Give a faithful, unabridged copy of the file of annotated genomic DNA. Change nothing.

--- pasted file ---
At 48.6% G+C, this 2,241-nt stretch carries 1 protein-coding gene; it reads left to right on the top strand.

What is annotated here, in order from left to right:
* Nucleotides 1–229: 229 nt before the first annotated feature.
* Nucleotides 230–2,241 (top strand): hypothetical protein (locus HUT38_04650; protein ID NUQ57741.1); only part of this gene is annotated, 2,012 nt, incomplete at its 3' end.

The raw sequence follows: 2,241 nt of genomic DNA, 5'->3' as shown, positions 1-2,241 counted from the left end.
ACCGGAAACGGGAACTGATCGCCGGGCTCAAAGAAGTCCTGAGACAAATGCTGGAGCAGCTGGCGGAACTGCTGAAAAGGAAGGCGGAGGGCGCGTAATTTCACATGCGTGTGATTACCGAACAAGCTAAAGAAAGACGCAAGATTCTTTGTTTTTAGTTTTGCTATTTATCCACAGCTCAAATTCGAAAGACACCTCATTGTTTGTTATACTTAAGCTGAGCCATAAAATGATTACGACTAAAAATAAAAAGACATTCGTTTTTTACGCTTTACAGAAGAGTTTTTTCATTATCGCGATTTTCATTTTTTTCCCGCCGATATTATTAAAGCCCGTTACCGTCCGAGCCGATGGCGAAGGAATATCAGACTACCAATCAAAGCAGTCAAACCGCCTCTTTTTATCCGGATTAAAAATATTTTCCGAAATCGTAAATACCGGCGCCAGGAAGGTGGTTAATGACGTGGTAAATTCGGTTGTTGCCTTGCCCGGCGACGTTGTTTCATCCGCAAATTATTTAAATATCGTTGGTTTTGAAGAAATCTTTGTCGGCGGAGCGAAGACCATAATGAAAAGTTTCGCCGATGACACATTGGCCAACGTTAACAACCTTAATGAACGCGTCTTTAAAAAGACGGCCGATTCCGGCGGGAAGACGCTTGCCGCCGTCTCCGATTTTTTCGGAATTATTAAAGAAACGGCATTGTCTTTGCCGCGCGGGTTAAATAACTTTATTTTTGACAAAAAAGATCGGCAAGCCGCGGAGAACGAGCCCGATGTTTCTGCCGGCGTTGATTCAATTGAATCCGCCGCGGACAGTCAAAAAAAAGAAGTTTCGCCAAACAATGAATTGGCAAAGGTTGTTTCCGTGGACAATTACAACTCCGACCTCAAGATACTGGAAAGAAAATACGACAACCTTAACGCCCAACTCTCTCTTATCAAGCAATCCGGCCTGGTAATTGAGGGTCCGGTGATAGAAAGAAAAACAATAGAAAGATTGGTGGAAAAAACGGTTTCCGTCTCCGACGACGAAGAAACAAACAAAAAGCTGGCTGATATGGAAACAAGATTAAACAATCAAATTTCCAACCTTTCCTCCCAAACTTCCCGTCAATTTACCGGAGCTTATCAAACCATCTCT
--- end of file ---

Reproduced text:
At 48.6% G+C, this 2,241-nt stretch carries 1 protein-coding gene; it reads left to right on the top strand.

What is annotated here, in order from left to right:
* Nucleotides 1–229: 229 nt before the first annotated feature.
* Nucleotides 230–2,241 (top strand): hypothetical protein (locus HUT38_04650; protein ID NUQ57741.1); only part of this gene is annotated, 2,012 nt, incomplete at its 3' end.

The raw sequence follows: 2,241 nt of genomic DNA, 5'->3' as shown, positions 1-2,241 counted from the left end.
ACCGGAAACGGGAACTGATCGCCGGGCTCAAAGAAGTCCTGAGACAAATGCTGGAGCAGCTGGCGGAACTGCTGAAAAGGAAGGCGGAGGGCGCGTAATTTCACATGCGTGTGATTACCGAACAAGCTAAAGAAAGACGCAAGATTCTTTGTTTTTAGTTTTGCTATTTATCCACAGCTCAAATTCGAAAGACACCTCATTGTTTGTTATACTTAAGCTGAGCCATAAAATGATTACGACTAAAAATAAAAAGACATTCGTTTTTTACGCTTTACAGAAGAGTTTTTTCATTATCGCGATTTTCATTTTTTTCCCGCCGATATTATTAAAGCCCGTTACCGTCCGAGCCGATGGCGAAGGAATATCAGACTACCAATCAAAGCAGTCAAACCGCCTCTTTTTATCCGGATTAAAAATATTTTCCGAAATCGTAAATACCGGCGCCAGGAAGGTGGTTAATGACGTGGTAAATTCGGTTGTTGCCTTGCCCGGCGACGTTGTTTCATCCGCAAATTATTTAAATATCGTTGGTTTTGAAGAAATCTTTGTCGGCGGAGCGAAGACCATAATGAAAAGTTTCGCCGATGACACATTGGCCAACGTTAACAACCTTAATGAACGCGTCTTTAAAAAGACGGCCGATTCCGGCGGGAAGACGCTTGCCGCCGTCTCCGATTTTTTCGGAATTATTAAAGAAACGGCATTGTCTTTGCCGCGCGGGTTAAATAACTTTATTTTTGACAAAAAAGATCGGCAAGCCGCGGAGAACGAGCCCGATGTTTCTGCCGGCGTTGATTCAATTGAATCCGCCGCGGACAGTCAAAAAAAAGAAGTTTCGCCAAACAATGAATTGGCAAAGGTTGTTTCCGTGGACAATTACAACTCCGACCTCAAGATACTGGAAAGAAAATACGACAACCTTAACGCCCAACTCTCTCTTATCAAGCAATCCGGCCTGGTAATTGAGGGTCCGGTGATAGAAAGAAAAACAATAGAAAGATTGGTGGAAAAAACGGTTTCCGTCTCCGACGACGAAGAAACAAACAAAAAGCTGGCTGATATGGAAACAAGATTAAACAATCAAATTTCCAACCTTTCCTCCCAAACTTCCCGTCAATTTACCGGAGCTTATCAAACCATCTCT